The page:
to make her a visit before I go home.
She is refugeeing in Macon, and I think I will stop a few days as I pass through.
Feb. 9, Thursday
We are in Albany-Mett, Mrs. Meals, and I-on our way to Americus, where I am going to consult Cousin Bolling Pope about my eyes.
They have been troubling me ever since I had measles.
We had hardly got our hats off when Jim Chiles came panting up the steps.
He had seen the carriage pass through town and must run round at once to see if a sudden notiwith trunk loads of new things, but curiosity got the better of us, and so we agreed to go home with him. He is occupying Col. Maxwell's house while the family are on the plantation in Lee county.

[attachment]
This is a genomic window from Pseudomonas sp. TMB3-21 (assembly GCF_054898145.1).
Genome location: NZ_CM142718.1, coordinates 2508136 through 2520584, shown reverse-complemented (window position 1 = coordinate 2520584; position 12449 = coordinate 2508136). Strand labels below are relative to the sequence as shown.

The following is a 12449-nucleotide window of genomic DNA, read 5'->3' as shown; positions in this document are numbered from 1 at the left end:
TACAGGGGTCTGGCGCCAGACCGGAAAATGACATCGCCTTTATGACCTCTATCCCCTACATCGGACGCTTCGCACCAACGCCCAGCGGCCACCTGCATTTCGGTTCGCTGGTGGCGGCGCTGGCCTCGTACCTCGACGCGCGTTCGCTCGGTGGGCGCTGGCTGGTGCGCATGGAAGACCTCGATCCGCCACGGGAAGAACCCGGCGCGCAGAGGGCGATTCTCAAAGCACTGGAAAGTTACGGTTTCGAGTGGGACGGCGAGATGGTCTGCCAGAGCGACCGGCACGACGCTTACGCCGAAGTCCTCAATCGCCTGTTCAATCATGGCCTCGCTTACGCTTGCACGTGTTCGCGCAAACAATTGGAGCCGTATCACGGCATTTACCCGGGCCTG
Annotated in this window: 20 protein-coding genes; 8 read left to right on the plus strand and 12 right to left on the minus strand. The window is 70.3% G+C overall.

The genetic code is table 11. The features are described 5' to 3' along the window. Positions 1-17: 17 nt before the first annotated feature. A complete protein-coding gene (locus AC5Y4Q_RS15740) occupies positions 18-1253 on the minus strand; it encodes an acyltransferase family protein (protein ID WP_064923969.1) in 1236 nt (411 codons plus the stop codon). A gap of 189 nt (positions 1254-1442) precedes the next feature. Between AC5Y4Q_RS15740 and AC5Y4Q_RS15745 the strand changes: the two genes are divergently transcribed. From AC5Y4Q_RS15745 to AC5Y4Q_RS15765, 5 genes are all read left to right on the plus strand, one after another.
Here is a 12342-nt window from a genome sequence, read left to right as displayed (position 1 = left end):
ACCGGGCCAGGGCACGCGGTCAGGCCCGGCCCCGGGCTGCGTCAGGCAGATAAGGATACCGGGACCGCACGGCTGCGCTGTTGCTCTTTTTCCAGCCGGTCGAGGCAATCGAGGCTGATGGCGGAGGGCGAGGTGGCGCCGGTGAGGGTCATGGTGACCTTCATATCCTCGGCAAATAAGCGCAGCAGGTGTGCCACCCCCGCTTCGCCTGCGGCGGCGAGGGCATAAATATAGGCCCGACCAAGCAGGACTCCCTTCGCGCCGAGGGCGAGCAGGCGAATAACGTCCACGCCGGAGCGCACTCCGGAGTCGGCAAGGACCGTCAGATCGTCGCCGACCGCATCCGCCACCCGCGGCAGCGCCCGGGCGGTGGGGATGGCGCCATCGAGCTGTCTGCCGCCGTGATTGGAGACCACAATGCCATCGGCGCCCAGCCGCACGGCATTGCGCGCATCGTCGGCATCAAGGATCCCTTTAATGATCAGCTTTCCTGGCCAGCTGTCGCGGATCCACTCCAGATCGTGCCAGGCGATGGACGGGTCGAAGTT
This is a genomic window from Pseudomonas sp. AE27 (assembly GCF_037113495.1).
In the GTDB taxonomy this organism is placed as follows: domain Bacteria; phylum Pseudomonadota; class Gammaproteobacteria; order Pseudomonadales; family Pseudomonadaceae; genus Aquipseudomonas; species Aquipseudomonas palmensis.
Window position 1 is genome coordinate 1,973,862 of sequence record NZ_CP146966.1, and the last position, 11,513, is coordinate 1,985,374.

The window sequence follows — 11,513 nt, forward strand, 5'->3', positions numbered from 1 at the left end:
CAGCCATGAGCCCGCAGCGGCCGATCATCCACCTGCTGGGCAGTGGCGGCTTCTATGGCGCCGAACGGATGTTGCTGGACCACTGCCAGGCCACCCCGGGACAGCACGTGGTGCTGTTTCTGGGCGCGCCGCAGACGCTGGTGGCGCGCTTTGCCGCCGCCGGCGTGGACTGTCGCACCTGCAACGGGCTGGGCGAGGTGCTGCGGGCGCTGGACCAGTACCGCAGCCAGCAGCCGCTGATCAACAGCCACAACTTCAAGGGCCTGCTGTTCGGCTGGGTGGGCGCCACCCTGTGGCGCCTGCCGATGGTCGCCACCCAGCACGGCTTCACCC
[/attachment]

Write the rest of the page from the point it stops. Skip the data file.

When we reached the house with Cousin Bolling, Mrs. Pope-or Cousin Bessie, as she says we must call her now, made us feel easy by sending for us to come to her bedroom, as there was no fire in the parlor, and she would not make company of us. She was a Mrs. Ayres, before her marriage to Cousin Bollin